In this month’s installment of John Kippley’s ongoing series leading up to the 40th anniversary of Humanae Vitae, he addresses the myth that contraception leads to a greater incidence of intact, fulfilling marriages. Rather, contraception undermines not only the procreative but also the unitive dimension of the marriage bond, thereby contributing to the alarming divorce rate not only on a societal level, but even among Catholics.
For a fuller discussion of the Church’s teaching on the indissolubility of marriage, see my essay “The ‘Real Presence’ of the Marriage Bond,” found in Catholic for a Reason: Scripture and the Mystery of the Family of God (Emmaus Road, 1998).
And now for Mr. Kippley’s article:
Contraception and Divorce
by John Kippley
One of the Big Lies about contraception is that it promotes happier marriages. It doesn’t, but the propaganda sounds so good. The hypothesis has long been that if a husband and wife have unlimited sex and very few children, they will be happy. The hypothesis has been widely tested, and its falsity has been demonstrated.
On the other hand, studies indicate that the divorce rate among couples who practice natural family planning is not over five percent. That’s too high; every one is a tragedy, but that rate is only one-tenth the American cultural divorce ratio of 50%.
In 1910, the year of the last census before Margaret Sanger started her birth control organizations, the ratio of divorces to marriages was one divorce for every 11.4 marriages. Currently it is one divorce for every two marriages. That’s a 5.5-fold increase in the ratio of divorces to marriages. The numbers show that the culture that has overwhelmingly adopted the Planned Parenthood way of “family happiness” has experienced a 500% increase in its family unhappiness and dissolution rate. The numbers show that the hypothesis is wrong. But why?
(1) Married couples have the God-given right to engage in the marriage act. The Catholic Church defines this as the act of spouses that of its very nature is oriented toward the generation of children. The Church clearly teaches that the marriage act is intended to strengthen the bond between the spouses as well as to co-create new lives destined for eternal happiness with God. Contraception, however, falsifies the would-be marriage act. The contraceptive “marriage act” is not a true marriage act. Therefore, while it denies the procreative aspect of the act, it also does not accomplish the bonding that God intended.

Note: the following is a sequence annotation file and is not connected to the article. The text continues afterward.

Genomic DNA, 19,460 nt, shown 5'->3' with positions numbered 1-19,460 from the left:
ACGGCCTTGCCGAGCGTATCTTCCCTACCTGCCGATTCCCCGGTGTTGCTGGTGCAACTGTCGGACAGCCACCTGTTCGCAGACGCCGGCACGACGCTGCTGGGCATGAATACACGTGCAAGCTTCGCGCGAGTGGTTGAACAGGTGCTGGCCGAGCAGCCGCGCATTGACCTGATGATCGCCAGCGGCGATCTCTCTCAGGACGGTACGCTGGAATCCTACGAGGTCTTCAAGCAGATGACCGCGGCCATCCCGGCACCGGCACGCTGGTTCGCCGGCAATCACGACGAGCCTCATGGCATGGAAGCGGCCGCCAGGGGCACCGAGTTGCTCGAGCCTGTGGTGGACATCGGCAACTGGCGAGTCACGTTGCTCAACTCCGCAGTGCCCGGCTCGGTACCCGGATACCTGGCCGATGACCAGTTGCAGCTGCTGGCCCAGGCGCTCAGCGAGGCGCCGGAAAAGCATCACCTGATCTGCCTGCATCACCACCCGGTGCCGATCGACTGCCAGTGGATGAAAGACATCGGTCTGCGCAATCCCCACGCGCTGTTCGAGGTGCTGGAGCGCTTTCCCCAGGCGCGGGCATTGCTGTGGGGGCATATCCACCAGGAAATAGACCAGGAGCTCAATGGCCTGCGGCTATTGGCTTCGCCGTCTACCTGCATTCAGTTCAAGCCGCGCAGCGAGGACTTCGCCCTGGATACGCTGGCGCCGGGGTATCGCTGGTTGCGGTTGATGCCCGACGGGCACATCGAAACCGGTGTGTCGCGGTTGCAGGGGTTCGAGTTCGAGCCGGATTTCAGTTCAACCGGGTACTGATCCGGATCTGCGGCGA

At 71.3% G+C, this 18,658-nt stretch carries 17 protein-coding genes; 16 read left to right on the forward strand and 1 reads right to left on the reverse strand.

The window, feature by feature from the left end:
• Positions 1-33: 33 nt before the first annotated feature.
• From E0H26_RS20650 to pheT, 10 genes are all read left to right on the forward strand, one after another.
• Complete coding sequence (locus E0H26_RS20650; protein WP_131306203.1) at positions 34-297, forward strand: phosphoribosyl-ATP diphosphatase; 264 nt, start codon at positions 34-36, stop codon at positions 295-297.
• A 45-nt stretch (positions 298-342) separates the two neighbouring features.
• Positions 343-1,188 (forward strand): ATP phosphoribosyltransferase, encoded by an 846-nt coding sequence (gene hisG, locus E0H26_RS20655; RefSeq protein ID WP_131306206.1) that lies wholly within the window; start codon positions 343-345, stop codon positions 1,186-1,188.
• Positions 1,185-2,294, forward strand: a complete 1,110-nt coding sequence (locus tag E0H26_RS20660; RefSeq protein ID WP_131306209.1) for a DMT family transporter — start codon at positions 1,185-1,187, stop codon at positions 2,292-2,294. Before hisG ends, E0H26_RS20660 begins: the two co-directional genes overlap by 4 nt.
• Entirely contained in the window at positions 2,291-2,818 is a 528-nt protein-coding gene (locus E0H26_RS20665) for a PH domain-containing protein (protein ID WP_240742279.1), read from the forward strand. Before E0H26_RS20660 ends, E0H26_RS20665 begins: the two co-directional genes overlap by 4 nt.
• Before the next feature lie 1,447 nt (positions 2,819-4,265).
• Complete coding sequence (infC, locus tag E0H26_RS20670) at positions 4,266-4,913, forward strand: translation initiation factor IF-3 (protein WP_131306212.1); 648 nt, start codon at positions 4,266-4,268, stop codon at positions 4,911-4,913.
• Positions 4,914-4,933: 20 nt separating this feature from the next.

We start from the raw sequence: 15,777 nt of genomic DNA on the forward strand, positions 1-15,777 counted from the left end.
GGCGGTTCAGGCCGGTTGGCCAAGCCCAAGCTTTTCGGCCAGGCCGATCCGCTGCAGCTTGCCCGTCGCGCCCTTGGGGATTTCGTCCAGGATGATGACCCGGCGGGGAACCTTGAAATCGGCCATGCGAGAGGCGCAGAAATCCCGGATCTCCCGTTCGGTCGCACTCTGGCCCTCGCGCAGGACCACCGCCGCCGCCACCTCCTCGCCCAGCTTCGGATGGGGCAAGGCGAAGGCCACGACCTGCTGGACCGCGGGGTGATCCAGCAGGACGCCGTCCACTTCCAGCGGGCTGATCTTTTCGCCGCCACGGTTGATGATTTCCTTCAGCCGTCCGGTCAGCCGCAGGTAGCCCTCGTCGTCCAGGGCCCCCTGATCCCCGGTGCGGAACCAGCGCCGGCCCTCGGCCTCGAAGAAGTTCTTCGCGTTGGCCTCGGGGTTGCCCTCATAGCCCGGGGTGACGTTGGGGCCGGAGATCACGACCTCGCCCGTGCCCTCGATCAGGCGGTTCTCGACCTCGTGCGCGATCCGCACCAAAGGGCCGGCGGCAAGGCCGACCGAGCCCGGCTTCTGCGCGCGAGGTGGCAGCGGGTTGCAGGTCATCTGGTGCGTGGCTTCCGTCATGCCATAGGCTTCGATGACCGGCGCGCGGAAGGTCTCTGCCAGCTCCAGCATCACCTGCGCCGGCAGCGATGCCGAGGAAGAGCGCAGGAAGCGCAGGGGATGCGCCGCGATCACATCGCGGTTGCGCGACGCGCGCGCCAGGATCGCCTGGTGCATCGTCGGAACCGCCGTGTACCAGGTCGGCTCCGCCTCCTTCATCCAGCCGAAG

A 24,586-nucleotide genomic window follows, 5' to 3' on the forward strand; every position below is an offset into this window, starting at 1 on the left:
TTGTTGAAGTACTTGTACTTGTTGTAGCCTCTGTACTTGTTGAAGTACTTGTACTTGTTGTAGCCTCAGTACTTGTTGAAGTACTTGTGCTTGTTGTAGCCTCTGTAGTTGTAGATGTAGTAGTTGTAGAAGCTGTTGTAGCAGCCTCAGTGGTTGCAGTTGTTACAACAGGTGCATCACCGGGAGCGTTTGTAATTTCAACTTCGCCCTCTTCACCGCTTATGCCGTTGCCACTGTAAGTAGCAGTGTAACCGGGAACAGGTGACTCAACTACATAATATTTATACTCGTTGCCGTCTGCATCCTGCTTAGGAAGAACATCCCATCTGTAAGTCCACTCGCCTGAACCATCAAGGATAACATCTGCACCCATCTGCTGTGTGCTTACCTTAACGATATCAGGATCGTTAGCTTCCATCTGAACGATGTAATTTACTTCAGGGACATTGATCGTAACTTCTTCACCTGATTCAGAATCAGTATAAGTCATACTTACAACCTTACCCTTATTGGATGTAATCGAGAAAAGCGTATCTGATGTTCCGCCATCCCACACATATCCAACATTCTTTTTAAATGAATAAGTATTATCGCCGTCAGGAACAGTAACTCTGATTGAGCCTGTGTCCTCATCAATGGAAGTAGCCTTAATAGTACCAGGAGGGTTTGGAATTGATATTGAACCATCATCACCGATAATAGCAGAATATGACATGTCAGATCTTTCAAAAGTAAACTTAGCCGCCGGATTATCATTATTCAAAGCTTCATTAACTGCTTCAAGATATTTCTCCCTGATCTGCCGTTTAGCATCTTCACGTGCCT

(2) Why isn’t it a true marriage act? God intends that the marriage act should be a renewal of the marriage covenant. It ought to say in a symbolic way, “Again, we take each other for better and for worse.” However, the body language of contraception speaks loudly and clearly: “We take each other for better but definitely not for the imagined worse of possible pregnancy.” Therefore the contraceptive marriage act is invalid as a renewal of the marriage covenant. It is intrinsically dishonest. Which marriage is more likely to last: the one in which the couple regularly renews their marriage covenant, for better and for worse, or the one in which the couple keeps saying “for better but not for worse”?
(3) Couples need the grace of God to persevere in faithful marriage “till death do we part.” Recourse to unnatural methods of birth control repudiates the grace-bearing commandment not to engage in contraceptive behaviors. The habit of saying “no” to God’s graces carries over into the rest of marriage. Consider the common problem of marital disillusionment. You suffer from marital disillusionment when your feelings toward your spouse are such that if you had felt that way six weeks before the wedding, there wouldn’t have been any wedding. And the feeling may well be mutual. To overcome this problem, spouses really need to cooperate with the grace of God. How can spouses who feel hurt or irritated or alienated undergo conversion and exercise mutual forgiveness without cooperating with the grace of God? But what if their habit has been to refuse to cooperate with the grace of God, a habit of saying “no” to God every time they engage in the marriage act.
(4) The use of unnatural methods of birth control not infrequently leads to feelings of being used and being a people-user. To say the least, this is not conducive to the development of married love. Everything considered, the high divorce rate among couples who use unnatural methods of birth control is not surprising. A return to marital chastity is of crucial importance for a restoration of marital permanence.
John F. Kippley is the president of NFP International. He is the author of Sex and the Marriage Covenant: A Basis for Morality (Ignatius, 2005); and Natural Family Planning: The Question-Answer Book, a short, easy-to-read, free, downloadable e-book available at www.NFPandmore.org. This website offers support for Humanae Vitae, ecological breastfeeding, and systematic NFP via articles, research, and how-to instruction.